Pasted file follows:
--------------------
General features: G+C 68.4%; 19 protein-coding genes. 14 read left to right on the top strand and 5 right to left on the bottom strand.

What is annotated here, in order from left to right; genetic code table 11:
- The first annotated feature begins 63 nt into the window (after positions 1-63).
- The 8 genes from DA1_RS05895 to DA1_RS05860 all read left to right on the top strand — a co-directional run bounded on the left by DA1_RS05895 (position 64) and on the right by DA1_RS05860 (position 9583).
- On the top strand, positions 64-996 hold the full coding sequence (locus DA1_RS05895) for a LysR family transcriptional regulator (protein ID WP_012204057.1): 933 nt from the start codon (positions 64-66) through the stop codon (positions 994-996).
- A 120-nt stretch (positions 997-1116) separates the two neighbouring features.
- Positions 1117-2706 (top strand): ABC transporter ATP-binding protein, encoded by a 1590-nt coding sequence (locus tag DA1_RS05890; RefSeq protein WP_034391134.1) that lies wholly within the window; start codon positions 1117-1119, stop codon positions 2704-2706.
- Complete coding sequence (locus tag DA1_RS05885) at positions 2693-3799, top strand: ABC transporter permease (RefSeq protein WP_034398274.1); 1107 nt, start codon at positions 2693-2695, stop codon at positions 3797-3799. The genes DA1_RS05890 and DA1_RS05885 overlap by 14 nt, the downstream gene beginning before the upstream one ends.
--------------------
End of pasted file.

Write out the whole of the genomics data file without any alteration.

General features: G+C 68.4%; 19 protein-coding genes. 14 read left to right on the top strand and 5 right to left on the bottom strand.

What is annotated here, in order from left to right; genetic code table 11:
- The first annotated feature begins 63 nt into the window (after positions 1-63).
- The 8 genes from DA1_RS05895 to DA1_RS05860 all read left to right on the top strand — a co-directional run bounded on the left by DA1_RS05895 (position 64) and on the right by DA1_RS05860 (position 9583).
- On the top strand, positions 64-996 hold the full coding sequence (locus DA1_RS05895) for a LysR family transcriptional regulator (protein ID WP_012204057.1): 933 nt from the start codon (positions 64-66) through the stop codon (positions 994-996).
- A 120-nt stretch (positions 997-1116) separates the two neighbouring features.
- Positions 1117-2706 (top strand): ABC transporter ATP-binding protein, encoded by a 1590-nt coding sequence (locus tag DA1_RS05890; RefSeq protein WP_034391134.1) that lies wholly within the window; start codon positions 1117-1119, stop codon positions 2704-2706.
- Complete coding sequence (locus tag DA1_RS05885) at positions 2693-3799, top strand: ABC transporter permease (RefSeq protein WP_034398274.1); 1107 nt, start codon at positions 2693-2695, stop codon at positions 3797-3799. The genes DA1_RS05890 and DA1_RS05885 overlap by 14 nt, the downstream gene beginning before the upstream one ends.